Port of London Authority progressing towards net-zero with energy study

An energy feasibility study has been conducted for the Port of London Authority (PLA) to identify opportunities to integrate low-carbon technologies across its sites and floating structures, bringing it closer to achieving its sustainability ambitions.

Port of London Authority/UK Power Networks Services

As informed earlier, the Port of London Authority aims for a 60% reduction in carbon emissions by 2025 and to achieve net-zero by 2040.

In order to reach these targets, the port requires an understanding of its existing electricity network and renewable generation opportunities available, the PLA said.

Therefore, UK Power Network Services, a part of UK Power Networks, has conducted a study assessing the suitability for renewable energy installation, including solar and wind.

The feasibility study was conducted at 23 of the ports’ sisters and provides insight into future demand within the electricity network as the port expands.

According to the PLA, the introduction of renewable energy technologies will enable the future decarbonisation of the vessels and provide low-carbon energy sources that will help the port meet its net-zero aspirations, eliminate emissions and increase the resilience of the port’s electricity network.

The study is expected to help the PLA make informed decisions about future expansion and sustainability initiatives with visibility of its existing electricity network and viability of specific renewable technologies.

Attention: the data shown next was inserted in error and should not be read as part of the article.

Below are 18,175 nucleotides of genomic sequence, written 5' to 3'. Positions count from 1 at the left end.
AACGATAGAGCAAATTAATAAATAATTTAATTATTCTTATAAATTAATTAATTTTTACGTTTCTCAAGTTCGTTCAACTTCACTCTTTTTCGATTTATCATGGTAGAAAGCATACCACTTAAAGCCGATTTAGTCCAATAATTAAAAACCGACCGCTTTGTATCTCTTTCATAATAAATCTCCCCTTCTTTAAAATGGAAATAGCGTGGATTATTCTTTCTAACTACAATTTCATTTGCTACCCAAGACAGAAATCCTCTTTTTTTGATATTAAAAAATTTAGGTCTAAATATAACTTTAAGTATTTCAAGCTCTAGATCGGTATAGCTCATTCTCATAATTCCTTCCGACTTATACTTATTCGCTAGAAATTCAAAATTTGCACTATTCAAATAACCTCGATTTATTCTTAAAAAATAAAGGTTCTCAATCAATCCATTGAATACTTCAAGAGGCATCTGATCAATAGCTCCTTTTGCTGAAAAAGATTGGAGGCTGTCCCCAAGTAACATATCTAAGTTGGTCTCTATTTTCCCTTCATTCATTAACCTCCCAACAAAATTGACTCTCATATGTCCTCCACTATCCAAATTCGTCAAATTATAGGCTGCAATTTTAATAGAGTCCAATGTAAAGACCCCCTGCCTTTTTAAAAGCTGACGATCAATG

Kieran Coughlan, head of Strategic Advisory Services at UK Power Networks Services said: “We’re thrilled to be able to help the PLA develop their future decarbonisation journey through the assessment of options for integrating renewable technologies. This feasibility study will enable the port to make key sustainability and expansion decisions that support their operations.”

Michael Atkins, senior planner at the PLA, added: “As a result of this study, we are now able to identify various options for the delivery of low carbon generation technologies across a number of our sites, which will help to meet our aim to achieve Net Zero by 2040 and help to increase energy resilience and reduce emissions across the PLAs estate and operations.”

In line with its decarbonisation efforts, last year, the PLA awarded a contract to Royal HaskoningDHV to model the future of energy demand and supply on the tidal Thames.

The port authority said at the time that the aim of the energy demand modelling is to assess the energy solutions and infrastructure needed to support decarbonisation in order to create certainty for the adoption of low carbon technologies, for operators on the Thames, including the PLA’s own vessels.

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